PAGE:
hospital sector and that if we did that, we could sell some of the


problems and we would have the right sort of care for a lot of field


people who at the moment are accused of blocking hospitals which they do


but it's not their fault. I think the noble lady raises an incredibly


important point. It's often the case that patients and up in hospitals


for a variety of reasons which is not always the best setting for


them. The kind of care she is describing as important. It might be


rehab centres or cottage hospitals and what we are seeing food the


sustainability and transformation plans are ideas for immediate care


or stepdown care which provide the sort of thing she is talking about.


Will she ensure -- will he ensure the number of care home places


remains at a level to enable those to be discharged from hospital when


they are deemed safe to do so and if there is cut the shortage of care


home beds in counties such as North Yorkshire, will his department work


closely with the local authorities up and down the country to ensure


that people can leave hospital and go to a care home where that is


appropriate? I think my noble friend from making an important point. The


capacity in the care home sector is important in making sure there was a


proper flow of patients out of hospitals and into a more


appropriate setting. Where there is a shortage of residential or nursing


home care beds, the onus of care falls on the families and would he


take this opportunity to update his honourable friend in the other


place, the Minister of health, who last week exhorted the nation to


care for its elderly relatives. Apparently forgetting that there are


6.5 million people who already do so, at great personal cost to


themselves? The noble lady is quite right to highlight the work that


carers do. There is a national carers strategy to support those


people who are supporting the family often in very difficult


circumstances. The point that my honourable friend in the other place


was trying to make was that there is an important role to families to do


so in the way parents would do for children, that children should do to


their parents can return. The Health Minister. Before John Bercow's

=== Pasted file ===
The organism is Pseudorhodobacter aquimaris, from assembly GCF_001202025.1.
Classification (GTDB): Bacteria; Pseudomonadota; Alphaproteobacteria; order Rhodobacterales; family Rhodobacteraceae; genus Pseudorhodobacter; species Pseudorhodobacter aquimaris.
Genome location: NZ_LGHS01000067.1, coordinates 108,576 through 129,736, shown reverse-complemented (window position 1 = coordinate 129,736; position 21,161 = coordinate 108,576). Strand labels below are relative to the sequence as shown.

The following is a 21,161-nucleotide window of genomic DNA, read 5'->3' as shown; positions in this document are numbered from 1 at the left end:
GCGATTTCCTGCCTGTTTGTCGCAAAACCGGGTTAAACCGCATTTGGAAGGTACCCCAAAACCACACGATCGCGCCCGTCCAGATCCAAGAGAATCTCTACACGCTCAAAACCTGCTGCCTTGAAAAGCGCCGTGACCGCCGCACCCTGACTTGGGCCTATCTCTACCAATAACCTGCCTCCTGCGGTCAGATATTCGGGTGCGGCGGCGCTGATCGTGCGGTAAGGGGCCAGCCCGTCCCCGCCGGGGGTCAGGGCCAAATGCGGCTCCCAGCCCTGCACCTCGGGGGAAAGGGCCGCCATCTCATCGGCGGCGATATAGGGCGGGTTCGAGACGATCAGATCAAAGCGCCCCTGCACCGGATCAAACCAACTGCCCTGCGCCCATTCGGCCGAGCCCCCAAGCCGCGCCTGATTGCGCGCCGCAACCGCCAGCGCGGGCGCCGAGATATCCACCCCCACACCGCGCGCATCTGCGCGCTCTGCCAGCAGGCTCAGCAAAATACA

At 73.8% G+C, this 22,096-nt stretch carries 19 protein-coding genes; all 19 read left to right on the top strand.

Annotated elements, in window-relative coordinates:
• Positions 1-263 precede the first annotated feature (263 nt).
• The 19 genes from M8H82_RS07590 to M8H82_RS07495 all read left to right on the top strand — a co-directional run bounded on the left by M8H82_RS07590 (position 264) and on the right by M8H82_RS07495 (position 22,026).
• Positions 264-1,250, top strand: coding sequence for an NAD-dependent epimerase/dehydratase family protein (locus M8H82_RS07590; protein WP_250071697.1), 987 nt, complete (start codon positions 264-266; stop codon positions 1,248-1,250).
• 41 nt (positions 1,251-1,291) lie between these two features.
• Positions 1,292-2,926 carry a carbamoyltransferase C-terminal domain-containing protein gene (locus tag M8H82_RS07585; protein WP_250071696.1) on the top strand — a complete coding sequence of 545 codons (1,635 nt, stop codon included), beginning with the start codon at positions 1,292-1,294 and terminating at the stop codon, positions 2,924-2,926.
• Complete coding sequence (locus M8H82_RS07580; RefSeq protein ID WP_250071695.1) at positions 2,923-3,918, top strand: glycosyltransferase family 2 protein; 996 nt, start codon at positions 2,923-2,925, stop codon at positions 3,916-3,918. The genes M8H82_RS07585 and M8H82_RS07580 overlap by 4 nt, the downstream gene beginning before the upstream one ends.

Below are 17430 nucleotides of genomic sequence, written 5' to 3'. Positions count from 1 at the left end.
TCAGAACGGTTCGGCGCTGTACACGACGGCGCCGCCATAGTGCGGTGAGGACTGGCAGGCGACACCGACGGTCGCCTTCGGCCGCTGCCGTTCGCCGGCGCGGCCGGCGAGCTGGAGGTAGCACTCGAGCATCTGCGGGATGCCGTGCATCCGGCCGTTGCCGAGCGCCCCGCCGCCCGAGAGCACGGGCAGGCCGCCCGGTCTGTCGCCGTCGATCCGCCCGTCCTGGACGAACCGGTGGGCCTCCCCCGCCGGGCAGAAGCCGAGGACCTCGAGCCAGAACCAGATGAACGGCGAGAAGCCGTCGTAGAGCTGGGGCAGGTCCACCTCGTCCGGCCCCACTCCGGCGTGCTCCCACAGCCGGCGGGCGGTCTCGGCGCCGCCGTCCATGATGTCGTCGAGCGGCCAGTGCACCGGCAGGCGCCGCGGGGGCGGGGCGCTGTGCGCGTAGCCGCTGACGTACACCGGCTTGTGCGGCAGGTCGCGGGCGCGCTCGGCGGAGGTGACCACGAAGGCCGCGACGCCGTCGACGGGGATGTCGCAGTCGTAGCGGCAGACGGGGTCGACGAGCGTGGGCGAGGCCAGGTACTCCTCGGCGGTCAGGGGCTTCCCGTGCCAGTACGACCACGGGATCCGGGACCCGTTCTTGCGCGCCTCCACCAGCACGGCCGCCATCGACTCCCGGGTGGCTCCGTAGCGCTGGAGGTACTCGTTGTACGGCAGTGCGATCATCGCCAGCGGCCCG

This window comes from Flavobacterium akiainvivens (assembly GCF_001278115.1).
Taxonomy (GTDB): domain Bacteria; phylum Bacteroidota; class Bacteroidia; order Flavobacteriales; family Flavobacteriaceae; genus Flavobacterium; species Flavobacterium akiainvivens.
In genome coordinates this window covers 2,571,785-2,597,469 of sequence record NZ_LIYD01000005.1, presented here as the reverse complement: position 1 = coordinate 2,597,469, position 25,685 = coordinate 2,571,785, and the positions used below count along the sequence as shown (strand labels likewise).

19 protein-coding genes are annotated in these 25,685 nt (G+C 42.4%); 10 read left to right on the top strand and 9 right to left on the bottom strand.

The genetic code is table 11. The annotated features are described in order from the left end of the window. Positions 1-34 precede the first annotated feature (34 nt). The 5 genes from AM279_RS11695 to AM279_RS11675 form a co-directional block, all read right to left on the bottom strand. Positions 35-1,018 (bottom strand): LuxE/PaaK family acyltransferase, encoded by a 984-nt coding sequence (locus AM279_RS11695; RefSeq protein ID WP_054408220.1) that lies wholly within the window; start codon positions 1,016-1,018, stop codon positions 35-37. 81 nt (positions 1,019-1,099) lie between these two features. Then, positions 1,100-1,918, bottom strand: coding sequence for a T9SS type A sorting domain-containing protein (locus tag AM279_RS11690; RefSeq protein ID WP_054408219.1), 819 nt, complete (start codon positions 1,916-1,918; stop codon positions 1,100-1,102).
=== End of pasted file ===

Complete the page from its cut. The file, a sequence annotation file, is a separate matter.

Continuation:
statement on Donald Trump, he said hearts racing on the benches. The


commission endorsed a proposition reflecting the overwhelming view of


his college that clerks should no longer wear wigs at the table in the


chamber. They will also cease to wear court dress but they will


continue to wear gallons so as to be distinguishable as experts in


Parliamentary procedure, not lawyers and certainly not members. Details


are in a letter from the clerk of the house to the chair of the


procedure committee, available on the committee's website and in the


vote office. Colleagues will be pleased to learn that this change


will, in the longer term, save money, and it will I believe be


welcomed by those clerks who serve all look forward to serving at the


table and it will moreover in my view, which I recognise may not be


universally shared, conveyed to the public a marginally less stuffy and


forbidding image of this chamber at work. The new regime, colleagues,


will start soon after we return from the short February recess. Order.


With that, on to education but questions on that announcement won't


exhausted and return to after the Prime Minister's statement. With


great respect to your statement at the beginning of proceedings on


behalf of the commission that the dress and composition of the clerks


sitting in this house should change forthwith after the recess, can I


urge you to reconsider this and consider whether the whole house or


to have an opportunity to address this matter before its inactive.


What I would say to the honourable gentleman is this. If he believes


that the time of the house either in the chamber or in Westminster Hall,


would be well spent by discussing this matter, he knows the avenues


that are open to him. Sir Gerald. Further to that point of order,


eyeing gree --I agree with Mike honourable friend and I was taken by


surprise which had the appearance of a misunderstanding but it had the


appearance of an executive order. I was slightly surprised by that. I


had discussed the matter with the clerk who had done me the enormous


courtesy of asking my view and I had declared informally but I thought it


was sensible to continue because this, Mr Speaker, is the High Court


of Parliament. And I do think that the clerks dressed as they are add


to the dignity of the house. Some of us are not always capable of


enhancing that. But the clerks do. It wasn't an executive order. It was


a request from the clerks themselves to which I, and the members of the


House of Commons commission, agreed. Now, people are entitled to their


views about it but the idea this was something that I dreamt up and


sought to impose against the will of the clerks is 100% wrong. The


Speaker, John Bercow. That is all on me. Keith McDougall is yet to the


rest of the week. But from me, goodbye.


Monday turned out to be quite a day of weather across some parts


of the British Isles with a combination of wind and rain


and hill snow through the northern parts as well.


Tuesday, a chilly start wherever you may be.


There will still will be some of that Monday rain lingering,